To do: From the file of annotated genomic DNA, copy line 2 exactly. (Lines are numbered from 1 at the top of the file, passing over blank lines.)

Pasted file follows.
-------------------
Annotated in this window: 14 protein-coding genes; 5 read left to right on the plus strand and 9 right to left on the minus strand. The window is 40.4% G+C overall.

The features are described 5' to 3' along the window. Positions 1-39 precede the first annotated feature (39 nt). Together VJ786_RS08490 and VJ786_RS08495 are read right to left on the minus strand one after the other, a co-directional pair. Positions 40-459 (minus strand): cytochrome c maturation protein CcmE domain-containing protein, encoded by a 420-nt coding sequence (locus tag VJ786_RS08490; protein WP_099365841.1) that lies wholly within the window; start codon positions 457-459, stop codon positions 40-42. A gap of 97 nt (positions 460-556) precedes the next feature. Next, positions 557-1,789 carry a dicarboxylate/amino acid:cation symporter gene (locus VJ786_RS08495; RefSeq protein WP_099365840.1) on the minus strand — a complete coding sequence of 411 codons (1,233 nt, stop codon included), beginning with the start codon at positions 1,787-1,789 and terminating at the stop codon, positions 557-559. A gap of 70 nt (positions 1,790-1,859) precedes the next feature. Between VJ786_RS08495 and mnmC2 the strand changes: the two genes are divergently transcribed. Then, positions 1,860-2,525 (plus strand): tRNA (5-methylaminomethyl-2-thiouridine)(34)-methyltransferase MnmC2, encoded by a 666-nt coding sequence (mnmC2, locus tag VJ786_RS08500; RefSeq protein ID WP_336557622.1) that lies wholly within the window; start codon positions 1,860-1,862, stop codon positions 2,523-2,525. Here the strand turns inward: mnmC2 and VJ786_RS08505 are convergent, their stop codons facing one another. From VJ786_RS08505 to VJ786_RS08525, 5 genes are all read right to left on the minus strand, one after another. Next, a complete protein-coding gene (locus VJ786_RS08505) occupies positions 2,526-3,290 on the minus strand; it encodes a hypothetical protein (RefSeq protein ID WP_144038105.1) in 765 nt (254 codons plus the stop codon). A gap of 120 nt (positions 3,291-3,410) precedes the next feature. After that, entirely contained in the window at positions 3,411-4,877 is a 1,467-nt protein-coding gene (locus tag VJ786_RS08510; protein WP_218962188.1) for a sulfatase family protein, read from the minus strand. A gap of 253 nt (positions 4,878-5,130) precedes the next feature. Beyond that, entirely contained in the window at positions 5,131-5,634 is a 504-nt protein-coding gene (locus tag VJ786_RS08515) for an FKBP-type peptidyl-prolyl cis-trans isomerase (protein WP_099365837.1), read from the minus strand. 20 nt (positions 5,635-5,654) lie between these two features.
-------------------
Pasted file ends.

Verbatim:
The features are described 5' to 3' along the window. Positions 1-39 precede the first annotated feature (39 nt). Together VJ786_RS08490 and VJ786_RS08495 are read right to left on the minus strand one after the other, a co-directional pair. Positions 40-459 (minus strand): cytochrome c maturation protein CcmE domain-containing protein, encoded by a 420-nt coding sequence (locus tag VJ786_RS08490; protein WP_099365841.1) that lies wholly within the window; start codon positions 457-459, stop codon positions 40-42. A gap of 97 nt (positions 460-556) precedes the next feature. Next, positions 557-1,789 carry a dicarboxylate/amino acid:cation symporter gene (locus VJ786_RS08495; RefSeq protein WP_099365840.1) on the minus strand — a complete coding sequence of 411 codons (1,233 nt, stop codon included), beginning with the start codon at positions 1,787-1,789 and terminating at the stop codon, positions 557-559. A gap of 70 nt (positions 1,790-1,859) precedes the next feature. Between VJ786_RS08495 and mnmC2 the strand changes: the two genes are divergently transcribed. Then, positions 1,860-2,525 (plus strand): tRNA (5-methylaminomethyl-2-thiouridine)(34)-methyltransferase MnmC2, encoded by a 666-nt coding sequence (mnmC2, locus tag VJ786_RS08500; RefSeq protein ID WP_336557622.1) that lies wholly within the window; start codon positions 1,860-1,862, stop codon positions 2,523-2,525. Here the strand turns inward: mnmC2 and VJ786_RS08505 are convergent, their stop codons facing one another. From VJ786_RS08505 to VJ786_RS08525, 5 genes are all read right to left on the minus strand, one after another. Next, a complete protein-coding gene (locus VJ786_RS08505) occupies positions 2,526-3,290 on the minus strand; it encodes a hypothetical protein (RefSeq protein ID WP_144038105.1) in 765 nt (254 codons plus the stop codon). A gap of 120 nt (positions 3,291-3,410) precedes the next feature. After that, entirely contained in the window at positions 3,411-4,877 is a 1,467-nt protein-coding gene (locus tag VJ786_RS08510; protein WP_218962188.1) for a sulfatase family protein, read from the minus strand. A gap of 253 nt (positions 4,878-5,130) precedes the next feature. Beyond that, entirely contained in the window at positions 5,131-5,634 is a 504-nt protein-coding gene (locus tag VJ786_RS08515) for an FKBP-type peptidyl-prolyl cis-trans isomerase (protein WP_099365837.1), read from the minus strand. 20 nt (positions 5,635-5,654) lie between these two features.